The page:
3import { Auth } from 'aws-amplify'
 4import awsconfig from "./aws-exports";
 6const getHexTime = () => {
 7	return Math.round(new Date().getTime() / 1000).toString(16);
10const getEpochTime = () => {
11	return new Date().getTime() / 1000;
14const getHexId = (length) => {
15	const bytes = new Uint8Array(length);
16	getRandomValues(bytes);
17	let hex = "";
18	for (let i = 0; i < bytes.length; i++) {
19		hex += bytes[i].toString(16);
20	}
21	return hex.substring(0, length);
24export const getTraceHeader = (segment) => {
25	return "Root=" + segment.trace_id + ";Parent=" + + ";Sampled=1";
28export const beginSegment = (user) => {
29	let segment = {};
30	const traceId = "1-" + getHexTime() + "-" + getHexId(24);
31	const id = getHexId(16);
32	const startTime = getEpochTime();
34	segment.trace_id = traceId;
35 = id;
36	segment.start_time = startTime;
37    segment.end_time = startTime;
38 = "Web-Application";
39	segment.in_progress = true;
40	segment.annotations = {
41		"email":,
42	};
43	let documents = [];
44	documents[0] = JSON.stringify(segment);
45	putDocuments(documents);
46	return segment;
49const putDocuments = async (documents) => {
50	try {
51		let params = {
52			TraceSegmentDocuments: documents,
53		};
54		const credentials = await Auth.currentCredentials();
55		const client = new XRayClient({
56			region: awsconfig.aws_project_region,
57			credentials: Auth.essentialCredentials(credentials),
58		});
59		const command = new PutTraceSegmentsCommand(params);
60		const response = await client.send(command);
61		return response;
63	} catch(err) {
64    console.log(err);
65  }
68export const endSegment = async (segment) => {
69	const endTime = getEpochTime();
70	segment.end_time = endTime;
71	segment.in_progress = false;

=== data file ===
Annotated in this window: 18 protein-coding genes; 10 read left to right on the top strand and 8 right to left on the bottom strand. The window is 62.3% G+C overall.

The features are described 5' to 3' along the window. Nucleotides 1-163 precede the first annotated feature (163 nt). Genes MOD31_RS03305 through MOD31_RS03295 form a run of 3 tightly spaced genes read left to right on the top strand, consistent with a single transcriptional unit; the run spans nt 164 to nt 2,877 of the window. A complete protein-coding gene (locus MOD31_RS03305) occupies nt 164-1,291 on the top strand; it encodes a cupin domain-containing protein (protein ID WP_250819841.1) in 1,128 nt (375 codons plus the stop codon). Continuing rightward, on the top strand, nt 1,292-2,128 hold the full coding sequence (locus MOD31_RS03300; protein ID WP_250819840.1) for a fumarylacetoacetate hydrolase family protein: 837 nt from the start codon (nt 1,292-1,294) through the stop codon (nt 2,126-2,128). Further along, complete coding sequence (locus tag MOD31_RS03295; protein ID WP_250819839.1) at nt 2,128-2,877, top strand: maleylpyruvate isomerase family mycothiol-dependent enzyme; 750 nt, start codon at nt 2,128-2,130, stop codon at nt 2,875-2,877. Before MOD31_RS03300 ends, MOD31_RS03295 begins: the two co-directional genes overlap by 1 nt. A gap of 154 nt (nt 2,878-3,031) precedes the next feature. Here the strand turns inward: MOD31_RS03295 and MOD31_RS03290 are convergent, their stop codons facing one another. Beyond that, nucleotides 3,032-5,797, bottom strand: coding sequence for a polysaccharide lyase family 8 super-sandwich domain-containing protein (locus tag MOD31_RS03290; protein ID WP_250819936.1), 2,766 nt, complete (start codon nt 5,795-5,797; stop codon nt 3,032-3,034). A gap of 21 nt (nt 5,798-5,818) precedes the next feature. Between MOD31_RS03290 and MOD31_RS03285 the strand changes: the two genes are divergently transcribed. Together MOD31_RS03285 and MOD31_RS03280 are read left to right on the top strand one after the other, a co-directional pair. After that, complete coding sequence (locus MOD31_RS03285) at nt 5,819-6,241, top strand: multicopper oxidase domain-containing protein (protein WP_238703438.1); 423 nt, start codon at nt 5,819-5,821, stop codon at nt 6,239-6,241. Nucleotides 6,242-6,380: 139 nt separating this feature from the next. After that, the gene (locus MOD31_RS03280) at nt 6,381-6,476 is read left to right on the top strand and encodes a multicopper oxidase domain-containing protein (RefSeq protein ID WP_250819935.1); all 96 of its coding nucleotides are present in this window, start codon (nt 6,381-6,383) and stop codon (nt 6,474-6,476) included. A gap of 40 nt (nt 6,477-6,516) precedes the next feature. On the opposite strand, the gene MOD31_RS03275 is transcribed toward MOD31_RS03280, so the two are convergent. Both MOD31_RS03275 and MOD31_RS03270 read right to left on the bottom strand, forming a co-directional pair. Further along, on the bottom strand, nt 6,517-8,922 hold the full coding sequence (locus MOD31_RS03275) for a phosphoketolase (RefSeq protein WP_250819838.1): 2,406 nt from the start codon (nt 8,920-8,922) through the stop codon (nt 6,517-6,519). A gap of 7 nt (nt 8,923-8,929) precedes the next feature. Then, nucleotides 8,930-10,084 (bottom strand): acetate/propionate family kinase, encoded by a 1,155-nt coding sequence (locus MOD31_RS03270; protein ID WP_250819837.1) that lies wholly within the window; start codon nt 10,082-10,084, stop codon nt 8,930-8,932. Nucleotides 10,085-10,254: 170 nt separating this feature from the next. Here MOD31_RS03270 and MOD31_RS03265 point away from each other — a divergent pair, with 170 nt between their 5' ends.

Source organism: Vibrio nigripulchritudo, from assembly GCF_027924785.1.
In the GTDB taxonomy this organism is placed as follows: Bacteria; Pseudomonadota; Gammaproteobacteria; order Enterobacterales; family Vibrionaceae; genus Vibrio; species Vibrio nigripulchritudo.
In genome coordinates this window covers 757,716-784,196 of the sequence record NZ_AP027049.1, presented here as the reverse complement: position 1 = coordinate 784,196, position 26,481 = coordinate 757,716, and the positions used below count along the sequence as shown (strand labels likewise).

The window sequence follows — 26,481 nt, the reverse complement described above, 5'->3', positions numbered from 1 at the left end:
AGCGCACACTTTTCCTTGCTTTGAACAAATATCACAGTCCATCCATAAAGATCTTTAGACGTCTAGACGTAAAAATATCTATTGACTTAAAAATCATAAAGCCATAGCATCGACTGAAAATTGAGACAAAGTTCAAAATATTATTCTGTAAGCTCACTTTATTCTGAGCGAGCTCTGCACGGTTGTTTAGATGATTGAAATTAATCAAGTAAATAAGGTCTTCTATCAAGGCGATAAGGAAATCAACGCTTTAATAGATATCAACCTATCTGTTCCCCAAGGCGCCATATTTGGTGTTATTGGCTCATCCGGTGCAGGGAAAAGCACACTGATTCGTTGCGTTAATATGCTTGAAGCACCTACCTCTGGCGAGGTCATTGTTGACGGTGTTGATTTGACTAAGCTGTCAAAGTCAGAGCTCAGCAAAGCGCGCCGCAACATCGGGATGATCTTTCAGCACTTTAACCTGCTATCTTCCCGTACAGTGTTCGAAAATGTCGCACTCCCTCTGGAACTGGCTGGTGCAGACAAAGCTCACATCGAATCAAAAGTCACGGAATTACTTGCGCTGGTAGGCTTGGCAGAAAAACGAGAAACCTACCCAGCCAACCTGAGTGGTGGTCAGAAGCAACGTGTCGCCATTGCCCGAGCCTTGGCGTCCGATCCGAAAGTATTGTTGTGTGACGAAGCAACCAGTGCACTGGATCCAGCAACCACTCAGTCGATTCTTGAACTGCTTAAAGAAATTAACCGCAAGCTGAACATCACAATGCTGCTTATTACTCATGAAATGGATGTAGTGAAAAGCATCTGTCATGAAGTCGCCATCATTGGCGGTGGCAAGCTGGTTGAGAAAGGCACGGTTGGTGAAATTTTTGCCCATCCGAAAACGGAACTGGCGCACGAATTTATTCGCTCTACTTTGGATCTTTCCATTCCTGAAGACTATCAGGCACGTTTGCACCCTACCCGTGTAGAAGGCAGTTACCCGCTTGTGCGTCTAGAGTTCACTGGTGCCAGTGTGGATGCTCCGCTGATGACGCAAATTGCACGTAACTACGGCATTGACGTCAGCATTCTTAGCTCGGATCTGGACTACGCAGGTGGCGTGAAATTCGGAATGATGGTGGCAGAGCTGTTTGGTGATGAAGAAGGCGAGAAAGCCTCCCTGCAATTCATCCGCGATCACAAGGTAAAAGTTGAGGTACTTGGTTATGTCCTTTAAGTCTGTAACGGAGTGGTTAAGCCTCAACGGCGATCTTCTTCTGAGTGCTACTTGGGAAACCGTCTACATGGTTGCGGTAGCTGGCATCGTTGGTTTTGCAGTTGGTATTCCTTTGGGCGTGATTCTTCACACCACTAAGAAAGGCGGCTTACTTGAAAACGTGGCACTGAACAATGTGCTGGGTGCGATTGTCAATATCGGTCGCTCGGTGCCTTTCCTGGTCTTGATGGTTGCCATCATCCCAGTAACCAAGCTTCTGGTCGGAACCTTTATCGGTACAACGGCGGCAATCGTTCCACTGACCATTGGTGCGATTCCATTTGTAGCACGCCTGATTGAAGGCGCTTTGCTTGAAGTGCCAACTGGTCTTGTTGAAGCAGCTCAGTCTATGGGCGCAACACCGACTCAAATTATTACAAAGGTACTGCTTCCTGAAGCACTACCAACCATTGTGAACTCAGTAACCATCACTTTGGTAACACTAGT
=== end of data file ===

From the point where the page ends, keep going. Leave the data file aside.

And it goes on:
72	let documents = [];
73	documents[0] = JSON.stringify(segment);
74	putDocuments(documents);

Add the Trace Header to our API calls

OK, now we just need to call these functions when making Appsync API calls. Upon sending an API request to Appsync, our application will call our functions exported from X-Ray.js to generate our Trace ID header and a segment. It will place the trace and segment identifiers in the X-Amzn-Trace-Id that Appsync in listening for. After the call is made to Appsync we’ll end the segment (allowing us to time the call).

We’re also annotating the trace with a string that we can then use to filter traces with.

 1import { beginSegment, getTraceHeader, endSegment } from "./xray";
 5const App = () => {
 7  // ... other React code ommitted for simplicity
 9  let emailAddress = "" // in the real world we'd assign this dynamically from our Cognito token 
11  async function someAPICall() {
12    try {
13      let segment = beginSegment({email: emailAddress});
14      let response = await API.graphql(graphqlOperation(myAPICall, {input: {}}), // "myAPICall" is defined in your graphql schema file
15          {"X-Amzn-Trace-Id": getTraceHeader(segment)}
16       )
17      endSegment(segment);
18    }
19    catch (err) {
20      console.log(err)
21    }
22  }
24  return (
25    <div>
26      <button onClick={someAPICall}>Button that calls Appsync</button>
27    </div>
28  )
31export default withAuthenticator(App)

If you pop into your service map now in the Cloudfront section of the AWS Console you should be able to see your application. You should be able to filter traces on your email address as well.


To conclude, I’ve shown some an example of how we can enable a Lambda function, an Appsync API and some front end code for X-Ray within an Amplify application. This blog was born out frustration trying to figure this out stuff out. I hope this has been helpful!